Joie de Vivre

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Something is missing from every car Honda makes today. In fact, it’s missing from almost every car introduced after 2006. It’s not cup holders- during a recent ride in a Fit Sport, I counted no fewer than eleven, all in one tiny, maybe-five-seats-if-all-your-friends-are-skinny hatchback. This represents a 1,000% increase over the S2000, a car whose single cup holder I always found utterly representative of the car as a whole.

As you have no doubt discovered, placing your beverage of choice in said cup holder obstructs the shifter. This inconvenience forces drivers to define their priorities, choosing between speed and refreshment. Owners who bought their S2000 to drive fill it with timeslips and/or change instead.

Buyers found this acceptable because the S2000 is a car that inspires passion. Despite being the preeminent cliché of automotive journalism, this love-or-hate reaction drove the design of every iconic performance car of the millennial years. From the 1998 “clown-shoe” M coupe and wagon-only S6 to the physically punishing 2006 Exige S, these cars eschewed market share in favor of character and polish in favor of purity of purpose.

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Most cars made today are utterly, soul-suckingly devoid of passion. With passion comes surprises and divisiveness; unexpected flaws and unusual traits. Automakers are afraid of turning away a single customer in today’s market, so these characteristics are engineered out in pursuit of absolute normalcy. Even Ferrari is guilty. I’m one of the fortunate few who has experienced both the F430 Scuderia and 360 Challenge Stradale. The 360 vibrated uncomfortably when stopped, crashed over bumps, smashed your head against the seat when you changed gear, and was shockingly, agonizingly loud at full throttle. It’s also the single most compelling, exciting car I’ve ever driven. The F430 is better in every technical way; it delivers more performance, more smoothly and more accessibly. As a result, I found myself largely uninterested- it was the Generic 2010 Sports Car Experience. Blindfolded, I’m not sure I could have distinguished whether I was driving an F430 Scuderia, Z4 3.5is M, SL63, or Cayman R. I also would probably have killed some pedestrians, so the blindfold stayed off, and the prancing horse on the steering wheel provided a handy brand reference.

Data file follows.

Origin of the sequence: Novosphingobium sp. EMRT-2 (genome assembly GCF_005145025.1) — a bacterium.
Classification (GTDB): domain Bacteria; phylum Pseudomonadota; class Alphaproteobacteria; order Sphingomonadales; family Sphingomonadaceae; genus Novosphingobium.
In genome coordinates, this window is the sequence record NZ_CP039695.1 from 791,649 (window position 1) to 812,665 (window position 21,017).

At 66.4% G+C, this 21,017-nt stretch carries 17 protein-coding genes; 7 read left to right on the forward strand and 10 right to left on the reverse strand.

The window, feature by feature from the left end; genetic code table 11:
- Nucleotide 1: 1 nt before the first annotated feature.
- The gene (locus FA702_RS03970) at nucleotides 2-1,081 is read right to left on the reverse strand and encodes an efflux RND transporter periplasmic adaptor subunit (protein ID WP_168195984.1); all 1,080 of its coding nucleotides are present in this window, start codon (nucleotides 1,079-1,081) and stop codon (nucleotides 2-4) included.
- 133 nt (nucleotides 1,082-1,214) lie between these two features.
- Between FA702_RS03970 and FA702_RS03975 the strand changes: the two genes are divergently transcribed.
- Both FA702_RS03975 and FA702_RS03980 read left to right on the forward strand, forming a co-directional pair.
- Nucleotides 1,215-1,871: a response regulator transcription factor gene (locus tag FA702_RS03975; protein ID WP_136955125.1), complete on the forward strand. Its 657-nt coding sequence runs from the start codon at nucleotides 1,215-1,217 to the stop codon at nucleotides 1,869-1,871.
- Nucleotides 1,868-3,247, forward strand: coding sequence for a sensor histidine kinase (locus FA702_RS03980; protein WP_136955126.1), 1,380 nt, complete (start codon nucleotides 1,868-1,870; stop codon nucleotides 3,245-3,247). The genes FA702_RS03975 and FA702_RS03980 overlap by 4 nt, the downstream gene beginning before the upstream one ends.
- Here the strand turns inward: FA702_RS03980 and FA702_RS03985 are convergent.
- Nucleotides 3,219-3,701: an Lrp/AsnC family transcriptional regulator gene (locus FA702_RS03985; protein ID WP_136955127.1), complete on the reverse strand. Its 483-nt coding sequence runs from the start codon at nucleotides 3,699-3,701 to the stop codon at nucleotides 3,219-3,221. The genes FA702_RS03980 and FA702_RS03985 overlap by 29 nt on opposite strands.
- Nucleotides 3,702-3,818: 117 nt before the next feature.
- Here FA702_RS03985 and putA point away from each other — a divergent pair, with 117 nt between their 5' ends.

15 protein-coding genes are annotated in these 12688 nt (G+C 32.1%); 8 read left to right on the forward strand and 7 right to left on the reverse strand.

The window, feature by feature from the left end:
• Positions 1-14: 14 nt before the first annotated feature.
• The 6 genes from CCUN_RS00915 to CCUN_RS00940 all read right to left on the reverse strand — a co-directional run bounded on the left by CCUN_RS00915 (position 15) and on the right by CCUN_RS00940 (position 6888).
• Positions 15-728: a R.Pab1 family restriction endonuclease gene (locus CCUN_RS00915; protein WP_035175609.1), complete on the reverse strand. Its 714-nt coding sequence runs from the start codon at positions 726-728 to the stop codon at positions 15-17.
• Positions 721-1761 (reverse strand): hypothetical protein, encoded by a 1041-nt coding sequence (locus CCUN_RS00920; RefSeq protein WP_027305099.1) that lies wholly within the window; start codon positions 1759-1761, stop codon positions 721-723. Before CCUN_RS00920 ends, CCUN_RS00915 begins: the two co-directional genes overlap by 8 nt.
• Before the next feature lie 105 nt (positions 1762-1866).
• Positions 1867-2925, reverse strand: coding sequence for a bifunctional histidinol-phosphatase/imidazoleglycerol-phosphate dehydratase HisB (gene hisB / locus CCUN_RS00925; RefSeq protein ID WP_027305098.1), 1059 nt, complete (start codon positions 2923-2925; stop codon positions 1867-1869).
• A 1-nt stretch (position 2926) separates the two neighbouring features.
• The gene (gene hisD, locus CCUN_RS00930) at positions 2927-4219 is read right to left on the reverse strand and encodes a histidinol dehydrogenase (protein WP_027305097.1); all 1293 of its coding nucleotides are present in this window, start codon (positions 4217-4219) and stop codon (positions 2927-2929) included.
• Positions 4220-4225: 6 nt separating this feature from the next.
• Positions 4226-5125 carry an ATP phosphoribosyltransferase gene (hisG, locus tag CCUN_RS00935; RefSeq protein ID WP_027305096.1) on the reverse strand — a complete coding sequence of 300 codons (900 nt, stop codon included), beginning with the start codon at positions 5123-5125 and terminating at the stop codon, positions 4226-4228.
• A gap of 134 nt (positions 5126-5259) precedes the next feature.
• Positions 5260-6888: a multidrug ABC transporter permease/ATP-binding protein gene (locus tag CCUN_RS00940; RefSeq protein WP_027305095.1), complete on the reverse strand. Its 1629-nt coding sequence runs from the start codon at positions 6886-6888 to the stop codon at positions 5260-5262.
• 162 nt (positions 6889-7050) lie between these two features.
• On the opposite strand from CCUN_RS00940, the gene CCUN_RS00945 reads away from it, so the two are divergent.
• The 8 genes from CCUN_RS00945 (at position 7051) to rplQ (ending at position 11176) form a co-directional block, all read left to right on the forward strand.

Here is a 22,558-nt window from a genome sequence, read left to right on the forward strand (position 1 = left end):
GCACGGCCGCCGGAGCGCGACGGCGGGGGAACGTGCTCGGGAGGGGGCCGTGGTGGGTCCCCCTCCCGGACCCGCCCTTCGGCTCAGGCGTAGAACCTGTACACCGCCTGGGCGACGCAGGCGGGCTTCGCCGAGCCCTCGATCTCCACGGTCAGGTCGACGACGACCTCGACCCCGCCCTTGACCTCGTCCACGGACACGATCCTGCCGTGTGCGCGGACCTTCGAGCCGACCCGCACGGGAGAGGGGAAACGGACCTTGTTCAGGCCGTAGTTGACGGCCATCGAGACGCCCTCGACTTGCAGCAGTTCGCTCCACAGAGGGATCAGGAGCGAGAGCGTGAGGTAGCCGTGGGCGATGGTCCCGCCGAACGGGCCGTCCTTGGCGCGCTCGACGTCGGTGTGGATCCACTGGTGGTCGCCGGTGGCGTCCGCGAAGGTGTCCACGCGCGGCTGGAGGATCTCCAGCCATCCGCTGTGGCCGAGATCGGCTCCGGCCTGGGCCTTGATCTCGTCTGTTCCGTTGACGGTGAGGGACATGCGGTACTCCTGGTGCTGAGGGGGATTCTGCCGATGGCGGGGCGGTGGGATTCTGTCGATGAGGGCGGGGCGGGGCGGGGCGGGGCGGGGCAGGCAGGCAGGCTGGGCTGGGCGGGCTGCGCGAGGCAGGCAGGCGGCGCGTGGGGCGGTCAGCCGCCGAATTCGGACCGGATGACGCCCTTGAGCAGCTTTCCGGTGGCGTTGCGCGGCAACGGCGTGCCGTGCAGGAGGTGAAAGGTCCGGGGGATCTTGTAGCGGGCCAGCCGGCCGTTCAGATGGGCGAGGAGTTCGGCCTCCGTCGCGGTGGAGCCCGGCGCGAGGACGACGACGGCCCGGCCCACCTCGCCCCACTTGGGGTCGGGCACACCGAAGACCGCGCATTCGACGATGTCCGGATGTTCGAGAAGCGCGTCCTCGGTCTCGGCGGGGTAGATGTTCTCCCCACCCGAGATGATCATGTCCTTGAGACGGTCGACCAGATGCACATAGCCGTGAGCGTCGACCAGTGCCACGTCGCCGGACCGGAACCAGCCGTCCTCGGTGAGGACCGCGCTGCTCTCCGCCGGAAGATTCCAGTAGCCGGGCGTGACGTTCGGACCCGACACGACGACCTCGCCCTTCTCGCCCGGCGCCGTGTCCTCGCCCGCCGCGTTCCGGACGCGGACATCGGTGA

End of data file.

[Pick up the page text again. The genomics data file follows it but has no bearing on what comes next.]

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The CR-Z suffers from the same anodyne nature. It’s a very good hatchback, exactly like the equally good and equally back-hatched Mazda 2, Mini Cooper S, and Golf GTI. The Volvo C30 is the sole standout in this group, by virtue of being complete rubbish, but having a charismatic 5-cylinder motor. That’s not an endorsement; buy stock in Chrysler if you really must throw away $20,000+.

I spent a weekend driving a Crosstour, and it left me too depressed to write about cars for almost a month. It’s not bad; in fact it’s very good at never, ever doing anything unexpected. Ultimately, I suspect it may actually out-beige the Camry (I’m afraid to test a Camry, for fear that my soul will pop out of existence like switching off an old cathode-ray TV set). I found myself driving it at 5mph under the speed limit because I simply couldn’t be bothered.

Please, Honda, give us back our passion. Give us back our quirky, unique, and entertaining cars; our CRXs and NSXs and S2000s. Make them compromised but inspiring, trade cup holders for joie de vivre. We won’t abandon you; we will love you for it.

Images courtesy of evox

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